In any case, the interesting aspect of this election may be that for these two candidates even becoming the favorite may not ensure a win if there is no substantial fraud on Election Day. The so-called mashin-e entekhabat (electoral machine), an army of loyalists the system can mobilize in support of a particular candidate even at the last minute, is at most 6 to 7 million people. This is not sufficient for a win even if only 50 to 55 percent — a historical low only recorded for elections in which either a sitting president was seeking reelection (as in 1985 or 1993) or the victory of a specific candidate was assured like in 1989 — of the announced 50 million eligible voters participate. To be sure, both Velayati and Jalili can try to woo votes beyond the machine. But they do not have much in the way of independent organization and given their lack of personal charisma, and the fact that neither of them has held positions related to domestic policy making, the chances of their success is low. (Again, if the assumption is that the Interior Ministry, which is in charge of conducting the election, will inflate the participation rate, it’s unlikely to substantially tamper with votes in favor of one candidate or another).
The only conservative candidate who can add the machine vote to his own personal following is the more popular Tehran mayor Mohammad Baqer Qalibaf, who has so far garnered no support from conservative organizations and parties. But Qalibaf has been organizing in almost every city and even quite a few villages throughout the country; he has been practically planning and running for the presidency for the past 8 years.
Yet his basic problem remains with the electoral machine vote, which in the 2005 election shifted in the last minute and favored Mahmoud Ahmadinejad, leaving him with only 4 million votes — and fourth position — out of the 28 million votes cast. A decision made to shift the machine towards Qalibaf will probably be dependent on the assessment of how well the reformist/centrist might do. If the election ends up going to the second round with no one mustering 50 percent plus one vote, then Qalibaf is probably the strongest candidate against the reformist/centrist choice — again provided the absence of a systemic will to ensure a conservative win at any cost either in the first round or by pitting two conservative candidates against each other in the second round.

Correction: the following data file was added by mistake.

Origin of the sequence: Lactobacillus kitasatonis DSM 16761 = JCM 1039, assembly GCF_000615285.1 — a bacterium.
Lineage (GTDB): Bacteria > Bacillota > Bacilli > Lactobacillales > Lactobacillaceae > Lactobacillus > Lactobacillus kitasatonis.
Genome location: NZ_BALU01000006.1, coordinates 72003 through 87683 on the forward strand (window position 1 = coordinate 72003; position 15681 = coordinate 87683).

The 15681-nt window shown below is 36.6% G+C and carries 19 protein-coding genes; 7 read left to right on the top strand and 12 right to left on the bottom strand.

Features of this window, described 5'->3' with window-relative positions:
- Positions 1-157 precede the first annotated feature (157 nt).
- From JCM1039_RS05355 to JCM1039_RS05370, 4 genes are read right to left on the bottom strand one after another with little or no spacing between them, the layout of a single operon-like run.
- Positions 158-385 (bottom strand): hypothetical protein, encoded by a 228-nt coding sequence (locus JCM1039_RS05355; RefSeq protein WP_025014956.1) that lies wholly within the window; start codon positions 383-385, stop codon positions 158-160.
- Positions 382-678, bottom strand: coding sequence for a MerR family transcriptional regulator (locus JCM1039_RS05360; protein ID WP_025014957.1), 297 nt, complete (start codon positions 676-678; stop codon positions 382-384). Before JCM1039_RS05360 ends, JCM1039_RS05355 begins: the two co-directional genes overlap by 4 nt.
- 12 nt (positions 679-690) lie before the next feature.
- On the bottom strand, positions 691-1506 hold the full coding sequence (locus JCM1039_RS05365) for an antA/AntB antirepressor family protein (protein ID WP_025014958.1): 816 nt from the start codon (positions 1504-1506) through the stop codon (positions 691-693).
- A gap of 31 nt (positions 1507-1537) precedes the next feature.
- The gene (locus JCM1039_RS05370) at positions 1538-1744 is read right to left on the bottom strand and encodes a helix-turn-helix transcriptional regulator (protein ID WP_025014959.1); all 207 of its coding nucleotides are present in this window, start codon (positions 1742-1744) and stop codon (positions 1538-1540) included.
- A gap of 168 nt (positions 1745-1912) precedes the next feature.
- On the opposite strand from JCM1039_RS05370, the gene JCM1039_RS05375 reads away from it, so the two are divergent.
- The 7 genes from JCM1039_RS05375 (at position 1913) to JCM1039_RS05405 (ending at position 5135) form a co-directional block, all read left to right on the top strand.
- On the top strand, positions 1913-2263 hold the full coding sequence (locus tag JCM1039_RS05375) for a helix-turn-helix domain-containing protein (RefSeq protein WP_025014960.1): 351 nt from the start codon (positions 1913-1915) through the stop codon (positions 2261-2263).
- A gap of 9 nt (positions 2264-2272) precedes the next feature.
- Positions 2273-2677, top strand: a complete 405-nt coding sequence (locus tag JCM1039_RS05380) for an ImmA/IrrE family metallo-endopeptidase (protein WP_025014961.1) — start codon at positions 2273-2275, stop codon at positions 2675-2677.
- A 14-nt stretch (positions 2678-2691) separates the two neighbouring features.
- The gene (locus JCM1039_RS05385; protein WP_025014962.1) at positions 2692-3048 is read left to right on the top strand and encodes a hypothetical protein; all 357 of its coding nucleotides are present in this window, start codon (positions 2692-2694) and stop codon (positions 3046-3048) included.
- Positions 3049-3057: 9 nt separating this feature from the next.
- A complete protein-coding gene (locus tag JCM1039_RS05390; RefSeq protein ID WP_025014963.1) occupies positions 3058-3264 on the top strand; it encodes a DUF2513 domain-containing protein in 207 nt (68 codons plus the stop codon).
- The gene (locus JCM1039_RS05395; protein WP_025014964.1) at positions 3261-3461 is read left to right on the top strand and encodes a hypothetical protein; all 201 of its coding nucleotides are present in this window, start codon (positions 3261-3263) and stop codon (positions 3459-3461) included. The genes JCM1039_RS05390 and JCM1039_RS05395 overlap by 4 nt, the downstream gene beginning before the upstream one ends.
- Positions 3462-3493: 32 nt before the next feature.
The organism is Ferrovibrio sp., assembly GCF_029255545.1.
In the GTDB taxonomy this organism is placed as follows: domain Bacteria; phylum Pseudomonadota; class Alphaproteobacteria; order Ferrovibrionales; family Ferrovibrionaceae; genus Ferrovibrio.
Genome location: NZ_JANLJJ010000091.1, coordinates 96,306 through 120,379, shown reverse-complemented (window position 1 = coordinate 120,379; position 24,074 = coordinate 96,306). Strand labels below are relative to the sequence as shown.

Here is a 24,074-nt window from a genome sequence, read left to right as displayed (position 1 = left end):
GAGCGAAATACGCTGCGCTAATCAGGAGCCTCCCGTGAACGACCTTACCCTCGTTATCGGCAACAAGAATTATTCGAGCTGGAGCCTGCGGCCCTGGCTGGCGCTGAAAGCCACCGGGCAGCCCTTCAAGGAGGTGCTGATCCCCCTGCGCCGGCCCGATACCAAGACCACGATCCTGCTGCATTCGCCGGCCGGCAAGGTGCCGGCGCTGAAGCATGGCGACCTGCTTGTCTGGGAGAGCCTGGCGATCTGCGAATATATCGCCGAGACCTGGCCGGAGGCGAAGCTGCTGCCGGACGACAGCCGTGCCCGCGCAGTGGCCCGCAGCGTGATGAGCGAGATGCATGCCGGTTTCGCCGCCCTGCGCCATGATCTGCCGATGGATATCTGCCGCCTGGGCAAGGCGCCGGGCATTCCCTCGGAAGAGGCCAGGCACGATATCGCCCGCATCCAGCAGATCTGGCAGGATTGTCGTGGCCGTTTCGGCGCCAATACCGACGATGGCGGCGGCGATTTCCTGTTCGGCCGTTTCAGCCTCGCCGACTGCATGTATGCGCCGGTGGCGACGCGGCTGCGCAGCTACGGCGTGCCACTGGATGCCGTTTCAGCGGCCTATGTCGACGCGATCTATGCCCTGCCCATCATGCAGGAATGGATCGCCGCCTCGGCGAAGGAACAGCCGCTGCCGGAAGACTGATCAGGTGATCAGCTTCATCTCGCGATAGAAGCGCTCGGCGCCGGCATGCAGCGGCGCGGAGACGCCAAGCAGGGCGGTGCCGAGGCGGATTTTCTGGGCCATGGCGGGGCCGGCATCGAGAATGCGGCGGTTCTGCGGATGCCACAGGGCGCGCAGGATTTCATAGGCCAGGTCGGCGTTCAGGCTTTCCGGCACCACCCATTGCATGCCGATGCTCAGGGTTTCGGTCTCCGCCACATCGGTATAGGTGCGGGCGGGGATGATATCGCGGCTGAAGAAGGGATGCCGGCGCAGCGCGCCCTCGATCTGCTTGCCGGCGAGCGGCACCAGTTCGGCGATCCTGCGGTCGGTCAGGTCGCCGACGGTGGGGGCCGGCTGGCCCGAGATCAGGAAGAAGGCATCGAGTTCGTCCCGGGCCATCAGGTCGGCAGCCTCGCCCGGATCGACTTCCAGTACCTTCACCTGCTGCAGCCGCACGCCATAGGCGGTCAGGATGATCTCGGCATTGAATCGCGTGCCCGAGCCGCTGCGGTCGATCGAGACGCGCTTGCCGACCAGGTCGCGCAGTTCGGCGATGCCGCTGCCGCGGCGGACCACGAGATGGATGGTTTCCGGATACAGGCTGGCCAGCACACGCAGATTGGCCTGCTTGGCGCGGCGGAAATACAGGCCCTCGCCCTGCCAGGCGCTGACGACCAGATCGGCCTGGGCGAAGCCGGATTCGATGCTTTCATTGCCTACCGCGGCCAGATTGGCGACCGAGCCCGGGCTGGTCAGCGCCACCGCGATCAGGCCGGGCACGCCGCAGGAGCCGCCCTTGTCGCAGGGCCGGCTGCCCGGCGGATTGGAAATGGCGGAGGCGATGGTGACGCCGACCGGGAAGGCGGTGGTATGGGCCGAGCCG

At this point, all I can say is that betting on the win of any given candidate — or point of view — seems premature. It is true that some candidates such as former IRGC commander Mohsen Rezaie, former minister Mohammad Gharazi, or even former speaker of the parliament Haddad Adel have no chance, but some of the other candidates and their supporters will still have to make choices and react to the choices made by others. The reformist and centrist leaders’ choice to become more aggressive players at the immediate political and tactical level and risk the possibility that the electorate will not follow is a gamble that, if successful, will again force the multitude of conservative constituencies and candidates to revisit their calculations, formulate new tactics and tricks, and even re-arrange their alliances.